## June 15, 2008

### What is image segmentation?

Filed under: computer vision/machine vision/AI, reviews, rants, mathematics — Peter @ 2:11 pm

Let’s go to Wikipedia. The first sentence is:

“Image segmentation is partitioning a digital image into multiple regions”.

This description isn’t what I would call a definition as it suffers from a few very serious flaws.

First, what does “partitioning” mean? A partition is a representation of something as the union of non-overlapping pieces. Then partitioning is a way of obtaining a partition. The part about the regions not overlapping each other is missing elsewhere in the article: “The result of image segmentation is a set of regions that collectively cover the entire image” (second paragraph).

Then, is image segmentation a process (partitioning) or the output of that process? The description clearly suggests the former. That’s a problem because it emphasizes “how” over “what”. That suggests human involvement in the process that is supposed to be objective and reproducible.

Next, a segmentation is a result of partitioning but not every partitioning results in a segmentation. A segmentation is supposed to have something to do with the content of the image.

More nitpicking. Do the regions have to be “multiple”? The image may be blank or contain a single object. Does the image has to be “digital”? Segmentation of analogue images makes perfect sense.

A slightly better “definition” I could suggest is this:

A segmentation of an image is a partition of the image that reveals some of its content.

This is far from perfect. First, strictly speaking, what we partition isn’t the image but what’s often called its “carrier” – the rectangle itself. Also, the background is a very special element of the partition. It shouldn’t count as an object…

Another issue is with the output of the analysis. The third sentence is “Image segmentation is typically used to locate objects and boundaries (lines, curves, etc.) in images.” It is clear that “boundaries” should be read “their boundaries” here - boundaries of the objects. The image does not contain boundaries – it contains objects and objects have boundaries. (A boundary without an object is like Cheshire Cat’s grin.)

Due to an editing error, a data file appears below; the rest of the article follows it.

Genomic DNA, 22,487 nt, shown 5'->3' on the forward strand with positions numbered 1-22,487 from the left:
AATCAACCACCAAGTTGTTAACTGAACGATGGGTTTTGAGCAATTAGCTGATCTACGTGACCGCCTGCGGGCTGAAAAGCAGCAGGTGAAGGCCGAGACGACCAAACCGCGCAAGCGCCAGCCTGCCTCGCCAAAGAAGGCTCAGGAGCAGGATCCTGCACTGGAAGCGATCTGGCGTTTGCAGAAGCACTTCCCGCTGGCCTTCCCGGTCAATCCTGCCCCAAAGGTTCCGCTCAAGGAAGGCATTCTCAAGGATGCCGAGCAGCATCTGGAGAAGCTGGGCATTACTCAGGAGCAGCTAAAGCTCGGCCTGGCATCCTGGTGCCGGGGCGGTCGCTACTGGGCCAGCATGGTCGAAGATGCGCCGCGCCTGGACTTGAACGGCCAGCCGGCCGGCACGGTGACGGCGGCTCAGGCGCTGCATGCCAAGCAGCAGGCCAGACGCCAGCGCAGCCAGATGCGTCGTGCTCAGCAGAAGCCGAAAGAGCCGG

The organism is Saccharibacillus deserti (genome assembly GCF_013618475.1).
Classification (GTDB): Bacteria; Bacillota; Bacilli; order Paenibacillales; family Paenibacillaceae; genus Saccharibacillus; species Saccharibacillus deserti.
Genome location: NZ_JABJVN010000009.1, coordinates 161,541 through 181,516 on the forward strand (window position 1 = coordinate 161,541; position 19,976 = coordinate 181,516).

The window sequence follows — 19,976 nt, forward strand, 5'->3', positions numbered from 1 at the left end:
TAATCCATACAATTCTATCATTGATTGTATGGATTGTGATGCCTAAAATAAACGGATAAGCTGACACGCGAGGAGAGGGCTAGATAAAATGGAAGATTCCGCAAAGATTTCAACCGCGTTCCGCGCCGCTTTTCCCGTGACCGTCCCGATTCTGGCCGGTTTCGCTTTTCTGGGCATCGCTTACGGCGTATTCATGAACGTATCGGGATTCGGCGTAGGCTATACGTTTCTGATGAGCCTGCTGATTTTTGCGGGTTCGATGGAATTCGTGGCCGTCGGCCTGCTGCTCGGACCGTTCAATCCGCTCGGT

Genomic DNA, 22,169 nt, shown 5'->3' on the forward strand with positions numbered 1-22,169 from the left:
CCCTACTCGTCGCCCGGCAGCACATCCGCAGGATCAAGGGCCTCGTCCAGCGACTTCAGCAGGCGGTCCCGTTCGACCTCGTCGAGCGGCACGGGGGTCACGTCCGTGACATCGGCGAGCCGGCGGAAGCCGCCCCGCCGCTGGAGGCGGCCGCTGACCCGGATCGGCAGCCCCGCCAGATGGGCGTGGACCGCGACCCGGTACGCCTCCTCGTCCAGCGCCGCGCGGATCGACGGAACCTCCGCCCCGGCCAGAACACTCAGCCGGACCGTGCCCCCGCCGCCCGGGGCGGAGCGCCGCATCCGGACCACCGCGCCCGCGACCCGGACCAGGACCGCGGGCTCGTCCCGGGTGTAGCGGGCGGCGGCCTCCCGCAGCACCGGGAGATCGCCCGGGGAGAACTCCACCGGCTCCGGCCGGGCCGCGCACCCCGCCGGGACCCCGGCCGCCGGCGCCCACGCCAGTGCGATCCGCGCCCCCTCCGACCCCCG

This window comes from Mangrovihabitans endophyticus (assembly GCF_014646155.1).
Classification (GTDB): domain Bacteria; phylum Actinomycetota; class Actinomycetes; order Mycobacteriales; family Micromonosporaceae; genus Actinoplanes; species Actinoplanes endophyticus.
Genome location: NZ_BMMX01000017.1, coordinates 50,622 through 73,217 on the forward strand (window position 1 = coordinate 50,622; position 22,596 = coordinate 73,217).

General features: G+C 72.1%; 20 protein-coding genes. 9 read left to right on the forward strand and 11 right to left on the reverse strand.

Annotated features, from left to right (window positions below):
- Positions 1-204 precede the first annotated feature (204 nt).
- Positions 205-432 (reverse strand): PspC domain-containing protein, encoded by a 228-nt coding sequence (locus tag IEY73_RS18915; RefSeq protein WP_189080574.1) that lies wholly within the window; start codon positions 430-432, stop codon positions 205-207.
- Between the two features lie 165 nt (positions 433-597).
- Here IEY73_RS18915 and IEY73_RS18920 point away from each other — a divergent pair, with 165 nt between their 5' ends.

Once the object is found, finding its boundary is an easy exercise. This does not work the other way around. The article says: “The result of image segmentation [may be] a set of contours extracted from the image.” But contours are simply level curves of some function. They don’t have to be closed (like a circle). If a curve isn’t closed, it does not enclose anything – it’s a boundary without an object! More generally, searching for boundaries instead of objects is called “edge detection”. In the presence of noise, one ends up with just a bunch of pixels – not even curves… And by the way, the language of “contours”, “edges”, etc limits you to 2D images. Segmentation of 3D images is out of the window?

I plan to write a few posts about specific image segmentation methods in the coming weeks.

### 2 Responses to “What is image segmentation?”

1. Régis B. Says:

Your critics of the wikipedia article are well argued, why don’t you modify it?

2. Peter Says:

That’s a fair question. The main reason is that all I’ve got right now is a critique. I don’t have something to offer that wouldn’t be just as flawed. I do plan to right something up in the coming weeks but only as a very first draft. It will take a while for it to develop into something serious. But even if I had something perfect ready, I’d hesitate to offer it for Wikipedia. I find the idea that what I wrote can be sliced and diced by other people very unappealing. Not that I have anything against Wikipedia…